Sorry, did I wake you? Oh, yes, it’s crucial that the public gets a report card with key performance indicators (who capitalizes this stuff?) so they will know that a plan that they don’t give a rat’s patoot about is being implemented. Imagine the conversation:

Mr. Smith: Hey Bud, is the town ever going to fix the potholes in this road? I just about broke an axle on it last week.

Mr. Jones: Listen, Jim, no need to worry. The key performance indicators on the latest CBSP report card  show the CBSP is being implemented.

Mr. Smith: Oh, that’s alright then. I probably could do with a new axle.

ACTION ITEM: Develop and publish in various ways an easy-to-read CBSP Report Card that will be updated yearly to assess whether the objectives and goals of the CBSP are being implemented. The Report Card will contain guidelines for remedial measures in the event that the CBSP is not being implemented.

Do you get the feeling that a lot of these so-called “action items” are more about promoting and marketing the woo-hoo plan than actually doing something? Let’s get staff to make reports, create guidelines and spin their wheels instead of taking care of town business. Who cares about trails, pot holes and water mains when there are report cards to be written?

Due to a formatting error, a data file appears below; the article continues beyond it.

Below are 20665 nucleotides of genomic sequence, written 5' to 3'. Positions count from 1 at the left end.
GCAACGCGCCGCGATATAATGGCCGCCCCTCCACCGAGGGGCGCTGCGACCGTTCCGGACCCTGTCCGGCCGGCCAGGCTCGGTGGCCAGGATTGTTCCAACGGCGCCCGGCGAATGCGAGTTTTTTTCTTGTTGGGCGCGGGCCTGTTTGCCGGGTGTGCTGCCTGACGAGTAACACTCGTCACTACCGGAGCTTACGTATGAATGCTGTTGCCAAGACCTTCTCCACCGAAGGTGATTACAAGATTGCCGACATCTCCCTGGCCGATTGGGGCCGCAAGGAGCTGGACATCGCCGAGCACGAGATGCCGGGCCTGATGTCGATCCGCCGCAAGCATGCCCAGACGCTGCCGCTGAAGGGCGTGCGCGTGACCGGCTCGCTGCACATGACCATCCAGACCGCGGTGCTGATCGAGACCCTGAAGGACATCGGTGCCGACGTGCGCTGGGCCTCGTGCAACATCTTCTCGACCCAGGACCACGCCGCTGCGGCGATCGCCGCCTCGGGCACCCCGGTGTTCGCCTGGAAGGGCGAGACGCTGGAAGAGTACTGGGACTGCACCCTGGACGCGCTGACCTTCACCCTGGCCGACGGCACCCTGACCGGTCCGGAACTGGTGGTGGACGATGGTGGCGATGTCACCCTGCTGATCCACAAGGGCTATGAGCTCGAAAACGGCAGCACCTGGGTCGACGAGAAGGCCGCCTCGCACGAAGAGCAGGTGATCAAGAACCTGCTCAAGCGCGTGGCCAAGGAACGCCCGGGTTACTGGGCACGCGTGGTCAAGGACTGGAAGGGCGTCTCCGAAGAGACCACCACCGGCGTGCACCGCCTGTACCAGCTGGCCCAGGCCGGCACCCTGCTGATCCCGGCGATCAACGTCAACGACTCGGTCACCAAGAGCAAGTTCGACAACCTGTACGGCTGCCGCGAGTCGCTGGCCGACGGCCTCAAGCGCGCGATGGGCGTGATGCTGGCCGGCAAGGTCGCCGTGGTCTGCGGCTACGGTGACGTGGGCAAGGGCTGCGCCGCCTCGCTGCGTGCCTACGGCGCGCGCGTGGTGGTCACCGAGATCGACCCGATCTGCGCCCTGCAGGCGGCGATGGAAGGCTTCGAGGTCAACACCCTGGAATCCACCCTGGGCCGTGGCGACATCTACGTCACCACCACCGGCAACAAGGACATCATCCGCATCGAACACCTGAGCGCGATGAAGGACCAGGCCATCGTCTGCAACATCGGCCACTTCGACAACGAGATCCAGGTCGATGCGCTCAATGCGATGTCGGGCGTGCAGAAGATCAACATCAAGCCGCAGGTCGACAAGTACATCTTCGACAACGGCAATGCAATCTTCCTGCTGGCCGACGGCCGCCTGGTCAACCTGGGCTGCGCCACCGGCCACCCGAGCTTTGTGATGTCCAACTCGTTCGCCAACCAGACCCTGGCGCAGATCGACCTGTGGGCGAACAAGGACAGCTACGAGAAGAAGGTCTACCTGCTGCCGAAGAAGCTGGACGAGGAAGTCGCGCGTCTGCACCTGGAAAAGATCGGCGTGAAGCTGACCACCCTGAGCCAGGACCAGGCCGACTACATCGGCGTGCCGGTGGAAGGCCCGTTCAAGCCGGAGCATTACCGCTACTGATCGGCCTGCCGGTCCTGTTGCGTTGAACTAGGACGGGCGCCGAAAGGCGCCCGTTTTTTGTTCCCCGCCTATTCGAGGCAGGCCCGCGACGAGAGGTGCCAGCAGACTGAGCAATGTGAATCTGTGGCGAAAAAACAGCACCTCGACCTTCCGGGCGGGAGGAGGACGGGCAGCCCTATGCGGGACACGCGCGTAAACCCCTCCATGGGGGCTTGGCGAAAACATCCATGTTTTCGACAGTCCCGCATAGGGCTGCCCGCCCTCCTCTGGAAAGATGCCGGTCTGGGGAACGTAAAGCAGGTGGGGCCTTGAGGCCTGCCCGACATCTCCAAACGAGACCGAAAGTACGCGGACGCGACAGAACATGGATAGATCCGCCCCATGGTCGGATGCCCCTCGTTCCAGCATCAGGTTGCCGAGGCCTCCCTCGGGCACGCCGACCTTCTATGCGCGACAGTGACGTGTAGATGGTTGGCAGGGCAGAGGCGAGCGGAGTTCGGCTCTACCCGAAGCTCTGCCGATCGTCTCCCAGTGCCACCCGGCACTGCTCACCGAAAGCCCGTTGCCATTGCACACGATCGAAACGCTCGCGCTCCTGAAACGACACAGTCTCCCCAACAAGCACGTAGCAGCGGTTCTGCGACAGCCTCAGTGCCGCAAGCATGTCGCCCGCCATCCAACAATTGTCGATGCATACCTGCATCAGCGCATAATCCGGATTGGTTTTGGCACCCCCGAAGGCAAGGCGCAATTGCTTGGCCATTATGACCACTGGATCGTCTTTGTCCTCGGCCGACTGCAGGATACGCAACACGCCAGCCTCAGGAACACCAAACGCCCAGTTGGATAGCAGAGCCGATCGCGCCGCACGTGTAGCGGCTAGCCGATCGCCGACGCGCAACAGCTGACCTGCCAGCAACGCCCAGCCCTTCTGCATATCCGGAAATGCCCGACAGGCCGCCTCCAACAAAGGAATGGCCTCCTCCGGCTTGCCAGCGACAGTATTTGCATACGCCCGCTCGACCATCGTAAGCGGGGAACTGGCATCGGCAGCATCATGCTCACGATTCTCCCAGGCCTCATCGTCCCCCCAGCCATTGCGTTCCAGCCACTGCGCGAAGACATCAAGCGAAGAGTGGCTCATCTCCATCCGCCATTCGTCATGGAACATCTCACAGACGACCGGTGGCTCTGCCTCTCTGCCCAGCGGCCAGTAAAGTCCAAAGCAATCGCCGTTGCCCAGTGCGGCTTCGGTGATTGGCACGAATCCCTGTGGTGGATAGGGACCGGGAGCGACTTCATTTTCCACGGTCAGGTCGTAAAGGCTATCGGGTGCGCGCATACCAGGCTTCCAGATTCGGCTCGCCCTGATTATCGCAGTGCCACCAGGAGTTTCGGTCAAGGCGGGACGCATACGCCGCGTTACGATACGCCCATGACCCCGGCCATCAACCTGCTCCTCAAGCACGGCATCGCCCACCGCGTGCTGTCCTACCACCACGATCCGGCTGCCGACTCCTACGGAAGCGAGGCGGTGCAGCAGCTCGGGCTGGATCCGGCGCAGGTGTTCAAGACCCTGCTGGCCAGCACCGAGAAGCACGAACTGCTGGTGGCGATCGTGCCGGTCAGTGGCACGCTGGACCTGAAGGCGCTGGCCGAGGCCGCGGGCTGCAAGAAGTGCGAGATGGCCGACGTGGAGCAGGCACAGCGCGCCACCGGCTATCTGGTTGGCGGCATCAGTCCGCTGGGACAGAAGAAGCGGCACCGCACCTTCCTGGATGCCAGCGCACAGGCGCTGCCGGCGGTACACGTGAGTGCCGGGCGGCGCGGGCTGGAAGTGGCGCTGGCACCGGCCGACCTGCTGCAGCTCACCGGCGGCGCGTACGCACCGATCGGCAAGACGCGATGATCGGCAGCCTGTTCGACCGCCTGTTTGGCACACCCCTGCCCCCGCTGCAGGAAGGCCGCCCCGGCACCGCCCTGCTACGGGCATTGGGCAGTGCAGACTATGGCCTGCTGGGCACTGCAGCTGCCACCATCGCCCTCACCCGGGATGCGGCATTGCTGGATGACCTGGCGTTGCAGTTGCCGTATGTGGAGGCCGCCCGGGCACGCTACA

ACTION ITEM: Include the consideration of the CBSP as an item on reports to Council to ensure that Council’s decision making continues to keep the vision, goals and actions defined by the community at the forefront.

I’m not making this stuff up. That’s right from the web site. Back in the days of my first term on council, we had a similar section on every staff report about  the relevance to Vision 2020. After five years, we took it off because 1) no one in the public gave a damn and 2) after five years it’s either been done or surpassed by something else and 3) none of these plans have longevity past five years anyway.

ACTION ITEM: Integrate the CBSP logo to indicate to Council and the public where actions that implement the CBSP exist.

Really. That’s an “action” item. There’s more useful action in standing on one leg and balancing an egg on your head than this stuff.

ACTION ITEM: Establish a community advisory committee that meets periodically to monitor and assess the implementation of the CBSP.

Ah, just what we need: another group of unelected citizens to tell council what to do. Does this sound suspiciously familiar to you? Sure sounds like the old VOTE (Voters Opposed to Everything) agenda. Remember a couple of terms back when the mayor handed the meeting over the VOTE so it could grill council and make sure members were doing what they were told?

I didn’t attend that meeting. I argued it was illegal, immoral and unethical. Neither did Councillor (now Mayor) Cooper. But the rest of them did. That’s what’s planned now in this action item. And guess what? A lot of the folks behind this so-called plan are ex-VOTE members (the group’s former executive director is Councillor Doherty).

Coincidence? Not on your Nelly. This is part of the secret agenda I warned you about last article.

Next post I’ll follow up on the waterfront issues in the woo-hoo.